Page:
File photo of an American Airlines jet at New York's John F. Kennedy International Airport on February 28, 2022.
CNN  — 

The American Airlines pilots involved in a near-collision on a runway at John F. Kennedy International Airport last month will comply with a subpoena to testify before the National Transportation Safety Board, their union said.

“The pilots intend to appear for their interviews in accordance with the subpoenas,” the Allied Pilots Association said in a statement.

“All parties to the investigation (other than the NTSB) are prohibited from speaking about the investigation while it is pending under NTSB rules,” the statement said.

The pilots had originally objected to testifying because the NTSB intended to record the interviews.

The NTSB responded by subpoenaing their testimony. The NTSB issued the subpoena last week.

What happened at JFK Airport in January

In a preliminary report, the NTSB says the American Airlines 777 crossed an active runway without clearance from air traffic control, causing a Delta 737 to abort its takeoff on Friday, January 13.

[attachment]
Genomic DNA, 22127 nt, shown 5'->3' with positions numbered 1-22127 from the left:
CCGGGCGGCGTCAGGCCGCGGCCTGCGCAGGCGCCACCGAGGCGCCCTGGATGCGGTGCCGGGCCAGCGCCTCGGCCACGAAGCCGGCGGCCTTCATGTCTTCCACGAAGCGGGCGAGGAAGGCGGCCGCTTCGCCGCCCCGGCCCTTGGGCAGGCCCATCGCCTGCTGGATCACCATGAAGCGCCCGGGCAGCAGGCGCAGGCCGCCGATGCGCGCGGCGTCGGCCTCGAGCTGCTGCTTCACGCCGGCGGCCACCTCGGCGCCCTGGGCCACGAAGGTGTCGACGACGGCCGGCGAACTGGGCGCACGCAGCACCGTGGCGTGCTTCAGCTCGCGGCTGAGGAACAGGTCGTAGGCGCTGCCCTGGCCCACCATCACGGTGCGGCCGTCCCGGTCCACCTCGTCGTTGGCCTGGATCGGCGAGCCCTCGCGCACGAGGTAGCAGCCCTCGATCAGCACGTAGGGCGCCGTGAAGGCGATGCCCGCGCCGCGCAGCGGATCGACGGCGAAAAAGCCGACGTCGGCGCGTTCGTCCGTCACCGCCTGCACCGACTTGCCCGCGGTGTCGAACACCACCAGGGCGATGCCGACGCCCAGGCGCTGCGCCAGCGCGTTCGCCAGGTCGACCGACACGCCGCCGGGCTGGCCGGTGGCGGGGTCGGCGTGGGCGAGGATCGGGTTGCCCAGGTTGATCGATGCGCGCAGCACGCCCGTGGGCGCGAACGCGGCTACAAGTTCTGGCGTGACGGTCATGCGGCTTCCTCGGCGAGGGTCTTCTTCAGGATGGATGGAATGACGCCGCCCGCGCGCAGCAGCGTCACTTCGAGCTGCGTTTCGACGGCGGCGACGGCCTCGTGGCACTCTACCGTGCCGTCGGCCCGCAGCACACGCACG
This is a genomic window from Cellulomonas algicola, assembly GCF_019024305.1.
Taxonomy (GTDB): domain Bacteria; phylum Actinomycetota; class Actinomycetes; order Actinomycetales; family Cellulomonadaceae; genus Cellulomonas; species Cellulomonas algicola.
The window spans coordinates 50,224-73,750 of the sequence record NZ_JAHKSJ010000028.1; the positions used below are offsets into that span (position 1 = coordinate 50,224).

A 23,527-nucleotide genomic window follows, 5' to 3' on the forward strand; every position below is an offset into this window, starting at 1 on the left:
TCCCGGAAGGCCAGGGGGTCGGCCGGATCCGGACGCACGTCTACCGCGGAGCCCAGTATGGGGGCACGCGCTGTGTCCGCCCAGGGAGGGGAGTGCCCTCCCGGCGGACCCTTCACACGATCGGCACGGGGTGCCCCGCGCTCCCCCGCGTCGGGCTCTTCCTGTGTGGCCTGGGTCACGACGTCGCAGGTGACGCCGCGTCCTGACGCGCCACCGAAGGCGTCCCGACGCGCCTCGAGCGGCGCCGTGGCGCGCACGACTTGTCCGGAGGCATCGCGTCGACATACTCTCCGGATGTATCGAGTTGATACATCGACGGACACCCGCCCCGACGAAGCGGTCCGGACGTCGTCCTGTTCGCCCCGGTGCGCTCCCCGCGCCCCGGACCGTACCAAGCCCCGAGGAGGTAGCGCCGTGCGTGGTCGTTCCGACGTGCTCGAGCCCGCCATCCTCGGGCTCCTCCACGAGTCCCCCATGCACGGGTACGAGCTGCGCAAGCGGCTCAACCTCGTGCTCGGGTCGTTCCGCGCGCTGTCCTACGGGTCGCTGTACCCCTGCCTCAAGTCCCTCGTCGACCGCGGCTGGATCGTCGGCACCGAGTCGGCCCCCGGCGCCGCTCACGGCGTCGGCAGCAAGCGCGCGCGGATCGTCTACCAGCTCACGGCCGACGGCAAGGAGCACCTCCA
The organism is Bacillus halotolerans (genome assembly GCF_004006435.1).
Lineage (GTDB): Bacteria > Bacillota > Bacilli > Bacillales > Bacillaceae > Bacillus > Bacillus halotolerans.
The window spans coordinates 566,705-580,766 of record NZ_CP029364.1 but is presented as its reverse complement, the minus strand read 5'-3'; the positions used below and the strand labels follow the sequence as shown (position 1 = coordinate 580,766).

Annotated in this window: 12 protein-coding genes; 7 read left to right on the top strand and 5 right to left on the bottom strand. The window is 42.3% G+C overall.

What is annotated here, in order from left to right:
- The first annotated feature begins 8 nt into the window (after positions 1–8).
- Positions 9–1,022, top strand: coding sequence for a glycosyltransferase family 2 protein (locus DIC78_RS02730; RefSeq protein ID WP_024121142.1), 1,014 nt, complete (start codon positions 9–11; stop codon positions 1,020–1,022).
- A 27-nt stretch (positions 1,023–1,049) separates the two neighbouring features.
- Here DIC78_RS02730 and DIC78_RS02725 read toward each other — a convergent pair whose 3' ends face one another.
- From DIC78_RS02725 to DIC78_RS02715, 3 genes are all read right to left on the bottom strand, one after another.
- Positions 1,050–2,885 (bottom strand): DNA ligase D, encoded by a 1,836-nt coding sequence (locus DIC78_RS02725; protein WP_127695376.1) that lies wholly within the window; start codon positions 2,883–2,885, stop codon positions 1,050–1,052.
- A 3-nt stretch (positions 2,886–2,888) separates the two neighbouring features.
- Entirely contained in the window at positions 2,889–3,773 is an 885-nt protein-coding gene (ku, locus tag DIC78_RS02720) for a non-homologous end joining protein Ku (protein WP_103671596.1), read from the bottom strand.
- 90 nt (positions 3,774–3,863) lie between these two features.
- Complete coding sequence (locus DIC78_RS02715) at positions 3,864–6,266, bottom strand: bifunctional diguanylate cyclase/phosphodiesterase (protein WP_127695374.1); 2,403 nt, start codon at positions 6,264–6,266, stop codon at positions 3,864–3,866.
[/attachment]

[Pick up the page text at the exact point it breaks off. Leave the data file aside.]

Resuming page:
The report says the two aircraft came within 1,400 feet of each other.

As CNN has previously reported, the American Airlines flight continued on to London’s Heathrow Airport.

The flight voice recorders on both aircraft were overwritten, meaning investigators can’t hear what was said in the cockpit at the time of the incident.

3 close-call investigations

Federal safety investigators have opened inquiries into three runway close-call incidents involving an airliner in less than a month. The other two:

• The NTSB said Wednesday it is investigating a January 23 incident involving a United Airlines 777 jet and a smaller, single-engine cargo plane at Honolulu’s airport.

The United jet improperly crossed a runway at the Daniel K. Inouye International Airport while the cargo aircraft was landing, the Federal Aviation Administration said. At the closest point, the aircraft were separated by 1,170 feet.

• Another incident occurred on February 5, when a FedEx pilot narrowly averted landing in Austin, Texas, atop a departing Southwest Airlines flight cleared to use the same runway. The planes were at one point about 100 feet apart, the NTSB said.